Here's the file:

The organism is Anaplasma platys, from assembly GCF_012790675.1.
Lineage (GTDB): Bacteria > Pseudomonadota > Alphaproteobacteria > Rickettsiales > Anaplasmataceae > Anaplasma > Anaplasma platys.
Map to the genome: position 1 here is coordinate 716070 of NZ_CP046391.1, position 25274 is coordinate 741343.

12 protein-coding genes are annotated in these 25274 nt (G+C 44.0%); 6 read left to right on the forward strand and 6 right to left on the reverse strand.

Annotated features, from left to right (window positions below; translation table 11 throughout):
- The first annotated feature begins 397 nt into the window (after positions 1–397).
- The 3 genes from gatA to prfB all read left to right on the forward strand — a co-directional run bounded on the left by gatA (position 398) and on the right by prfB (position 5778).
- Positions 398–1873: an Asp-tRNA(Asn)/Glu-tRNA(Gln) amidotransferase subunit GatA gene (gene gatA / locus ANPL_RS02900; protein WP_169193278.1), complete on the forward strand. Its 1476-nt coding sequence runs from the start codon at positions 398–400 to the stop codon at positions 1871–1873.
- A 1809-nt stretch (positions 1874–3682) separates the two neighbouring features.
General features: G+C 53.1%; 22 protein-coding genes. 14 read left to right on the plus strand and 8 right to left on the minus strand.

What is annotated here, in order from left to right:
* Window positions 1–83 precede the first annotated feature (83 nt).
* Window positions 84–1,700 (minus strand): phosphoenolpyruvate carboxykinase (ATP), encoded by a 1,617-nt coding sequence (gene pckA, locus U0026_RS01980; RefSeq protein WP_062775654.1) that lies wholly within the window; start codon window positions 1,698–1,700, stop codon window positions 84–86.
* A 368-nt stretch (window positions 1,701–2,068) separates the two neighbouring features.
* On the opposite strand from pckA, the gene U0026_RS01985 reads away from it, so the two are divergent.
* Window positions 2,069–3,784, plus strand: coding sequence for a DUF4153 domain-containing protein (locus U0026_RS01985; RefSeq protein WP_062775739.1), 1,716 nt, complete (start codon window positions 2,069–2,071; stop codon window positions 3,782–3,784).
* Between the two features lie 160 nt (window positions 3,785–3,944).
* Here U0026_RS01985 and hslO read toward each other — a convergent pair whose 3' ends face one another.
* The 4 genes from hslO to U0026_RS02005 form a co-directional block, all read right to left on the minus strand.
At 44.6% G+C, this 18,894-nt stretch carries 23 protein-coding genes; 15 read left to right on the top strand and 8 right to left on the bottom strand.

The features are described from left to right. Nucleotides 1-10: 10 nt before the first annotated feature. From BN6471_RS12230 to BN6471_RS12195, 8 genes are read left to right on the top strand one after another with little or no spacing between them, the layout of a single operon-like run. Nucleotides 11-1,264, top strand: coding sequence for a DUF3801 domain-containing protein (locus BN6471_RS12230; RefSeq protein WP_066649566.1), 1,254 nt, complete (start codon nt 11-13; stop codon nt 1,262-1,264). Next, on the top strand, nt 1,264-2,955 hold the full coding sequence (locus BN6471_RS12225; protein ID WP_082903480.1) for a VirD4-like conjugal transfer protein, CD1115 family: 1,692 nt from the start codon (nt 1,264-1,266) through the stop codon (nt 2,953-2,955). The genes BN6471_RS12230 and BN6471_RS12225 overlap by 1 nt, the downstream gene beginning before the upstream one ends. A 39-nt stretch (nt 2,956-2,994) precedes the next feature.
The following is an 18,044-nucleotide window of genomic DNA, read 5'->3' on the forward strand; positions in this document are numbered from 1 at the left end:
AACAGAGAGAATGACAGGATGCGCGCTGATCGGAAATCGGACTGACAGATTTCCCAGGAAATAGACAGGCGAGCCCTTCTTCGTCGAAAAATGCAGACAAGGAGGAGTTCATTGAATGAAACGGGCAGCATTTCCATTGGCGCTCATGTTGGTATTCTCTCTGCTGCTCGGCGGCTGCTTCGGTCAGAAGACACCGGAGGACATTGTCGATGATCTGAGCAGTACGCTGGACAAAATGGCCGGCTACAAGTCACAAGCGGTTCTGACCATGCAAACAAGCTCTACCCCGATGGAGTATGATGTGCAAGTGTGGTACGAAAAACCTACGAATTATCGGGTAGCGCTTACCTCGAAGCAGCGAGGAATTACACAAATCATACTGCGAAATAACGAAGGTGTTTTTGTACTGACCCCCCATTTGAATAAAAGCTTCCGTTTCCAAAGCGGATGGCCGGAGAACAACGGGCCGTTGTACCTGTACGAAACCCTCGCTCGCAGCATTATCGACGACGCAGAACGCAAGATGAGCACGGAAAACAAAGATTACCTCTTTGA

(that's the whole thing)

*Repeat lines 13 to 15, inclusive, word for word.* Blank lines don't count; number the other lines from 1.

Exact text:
* Window positions 84–1,700 (minus strand): phosphoenolpyruvate carboxykinase (ATP), encoded by a 1,617-nt coding sequence (gene pckA, locus U0026_RS01980; RefSeq protein WP_062775654.1) that lies wholly within the window; start codon window positions 1,698–1,700, stop codon window positions 84–86.
* A 368-nt stretch (window positions 1,701–2,068) separates the two neighbouring features.
* On the opposite strand from pckA, the gene U0026_RS01985 reads away from it, so the two are divergent.